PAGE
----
Earlier in July, the results of a preliminary safety and effectiveness study suggested that two out of three people who received the experimental vaccine reported fatigue and headache after test inoculation. Many patients also reported muscle aches and fever, but less in number compared to the other two side effects. The researchers reported at that time that there were no serious adverse reactions among the 500 plus people vaccinated in that phase. As of now, only UK has restarted the trial. The trial is yet to restart in the US. We are yet to know the restart policy for India. It is expected that both the US and India will follow UK in restarting the vaccine trial.
The last seven days were like a roller coaster ride for the team behind the vaccine as the entire global media went freaking out and succeeded in scaring all. Recruitments for other ongoing vaccines too had a hit as fear of complications extended to other candidate vaccines as well.
The US government awarded the AstraZeneca effort up to $1.2 billion in May this year as part of Operation Warp Speed (OWS), the Trump administration’s push to have a widely available coronavirus vaccine by January. Through OWS, partnerships were established with more than 18 biopharmaceutical companies to accelerate development of drug and vaccine candidates for Covid-19. It is expected that the proposed timelines may be delayed by a month or two given the circumstances.
Researchers across the globe are toiling hard to bring out a vaccine against SARS-CoV-2. Experts expect at least six to nine months from now to see a successful vaccine in the shelves ready to be taken by the public. Currently, at least 46 Covid-19 vaccines are under trial in various stages from preclinical to Phase three. Only seven have reached the final phase three mandatory stage including the Oxford vaccine. To date, just one coronavirus vaccine has been approved. The vaccine named Sputnik V developed by the Gamaleya Research Institute in Moscow was given approval by the Ministry of Health of the Russian Federation on 11 August.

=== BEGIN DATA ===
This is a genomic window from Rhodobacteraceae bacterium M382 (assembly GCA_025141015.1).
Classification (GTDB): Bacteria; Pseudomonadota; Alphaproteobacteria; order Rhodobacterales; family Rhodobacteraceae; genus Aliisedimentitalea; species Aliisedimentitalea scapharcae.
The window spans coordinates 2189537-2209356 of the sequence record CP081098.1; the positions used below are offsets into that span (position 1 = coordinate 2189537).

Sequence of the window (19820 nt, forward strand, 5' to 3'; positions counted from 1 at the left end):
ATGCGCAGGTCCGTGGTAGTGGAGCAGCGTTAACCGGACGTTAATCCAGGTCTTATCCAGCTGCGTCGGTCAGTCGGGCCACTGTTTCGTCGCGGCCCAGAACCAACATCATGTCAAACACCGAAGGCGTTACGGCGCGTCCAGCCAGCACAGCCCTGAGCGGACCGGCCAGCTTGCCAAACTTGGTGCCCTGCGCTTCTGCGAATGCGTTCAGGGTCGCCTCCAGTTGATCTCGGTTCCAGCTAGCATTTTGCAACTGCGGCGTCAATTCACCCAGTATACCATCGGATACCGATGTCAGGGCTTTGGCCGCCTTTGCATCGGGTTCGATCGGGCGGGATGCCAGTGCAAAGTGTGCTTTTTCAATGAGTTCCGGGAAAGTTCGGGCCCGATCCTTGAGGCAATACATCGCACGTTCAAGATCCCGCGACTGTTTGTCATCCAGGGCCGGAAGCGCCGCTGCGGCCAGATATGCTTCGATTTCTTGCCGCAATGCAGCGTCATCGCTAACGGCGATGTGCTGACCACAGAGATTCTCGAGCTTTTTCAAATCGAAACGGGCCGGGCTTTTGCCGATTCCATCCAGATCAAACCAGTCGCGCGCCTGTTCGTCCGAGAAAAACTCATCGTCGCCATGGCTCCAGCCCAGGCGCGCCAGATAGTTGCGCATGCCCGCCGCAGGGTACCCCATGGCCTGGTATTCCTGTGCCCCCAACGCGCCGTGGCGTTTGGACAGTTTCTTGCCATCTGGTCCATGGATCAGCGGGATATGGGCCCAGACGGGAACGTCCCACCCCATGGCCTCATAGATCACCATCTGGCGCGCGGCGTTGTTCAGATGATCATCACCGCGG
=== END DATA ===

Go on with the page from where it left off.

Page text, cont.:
Several global experts have already raised serious doubts about the vaccine’s safety and efficacy given the fact that this approval was without a mandatory Phase 3 clinical trial. Several researchers have also questioned the recently published data related to this vaccine in the medical Journal “The Lancet” earlier this month. In an open letter to the editor of the journal which published early-stage trial results of the Sputnik V coronavirus vaccine, a group of 27 scientists said the data was definitely incomplete and had shown some unlikely patterns. The Gamaleya Research institute has not responded to these charges yet.
Looks like the road to a successful Covid-19 vaccine is all rickety and the timelines are constantly pushed to later dates. It remains to be seen whether we will see a successful SARS-CoV-2 vaccine by the end of this year or early next year. All we can hope is that at least one of those seven front runners will reach the finishing line in time and bring an end to this long-lasting misery.
(Dr Manu Raj is a paediatrician, clinical researcher and research methodologist based in Kochi.)